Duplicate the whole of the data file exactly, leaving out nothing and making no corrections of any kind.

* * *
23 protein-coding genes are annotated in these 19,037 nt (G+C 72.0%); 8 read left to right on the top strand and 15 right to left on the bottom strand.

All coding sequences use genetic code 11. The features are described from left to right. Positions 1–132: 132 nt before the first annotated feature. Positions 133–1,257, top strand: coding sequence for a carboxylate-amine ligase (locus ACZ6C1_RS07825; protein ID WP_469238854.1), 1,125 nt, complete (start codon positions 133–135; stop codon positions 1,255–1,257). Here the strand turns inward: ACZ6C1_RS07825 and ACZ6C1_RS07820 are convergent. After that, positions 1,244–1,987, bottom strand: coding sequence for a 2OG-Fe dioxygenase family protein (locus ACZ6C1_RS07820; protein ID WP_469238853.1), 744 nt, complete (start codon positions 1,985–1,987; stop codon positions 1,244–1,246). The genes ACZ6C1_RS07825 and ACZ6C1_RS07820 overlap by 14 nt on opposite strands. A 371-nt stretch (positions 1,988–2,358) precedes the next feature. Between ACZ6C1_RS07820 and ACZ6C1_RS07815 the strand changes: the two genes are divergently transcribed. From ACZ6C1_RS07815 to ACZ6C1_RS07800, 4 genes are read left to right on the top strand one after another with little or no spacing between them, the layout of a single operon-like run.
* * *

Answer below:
23 protein-coding genes are annotated in these 19,037 nt (G+C 72.0%); 8 read left to right on the top strand and 15 right to left on the bottom strand.

All coding sequences use genetic code 11. The features are described from left to right. Positions 1–132: 132 nt before the first annotated feature. Positions 133–1,257, top strand: coding sequence for a carboxylate-amine ligase (locus ACZ6C1_RS07825; protein ID WP_469238854.1), 1,125 nt, complete (start codon positions 133–135; stop codon positions 1,255–1,257). Here the strand turns inward: ACZ6C1_RS07825 and ACZ6C1_RS07820 are convergent. After that, positions 1,244–1,987, bottom strand: coding sequence for a 2OG-Fe dioxygenase family protein (locus ACZ6C1_RS07820; protein ID WP_469238853.1), 744 nt, complete (start codon positions 1,985–1,987; stop codon positions 1,244–1,246). The genes ACZ6C1_RS07825 and ACZ6C1_RS07820 overlap by 14 nt on opposite strands. A 371-nt stretch (positions 1,988–2,358) precedes the next feature. Between ACZ6C1_RS07820 and ACZ6C1_RS07815 the strand changes: the two genes are divergently transcribed. From ACZ6C1_RS07815 to ACZ6C1_RS07800, 4 genes are read left to right on the top strand one after another with little or no spacing between them, the layout of a single operon-like run.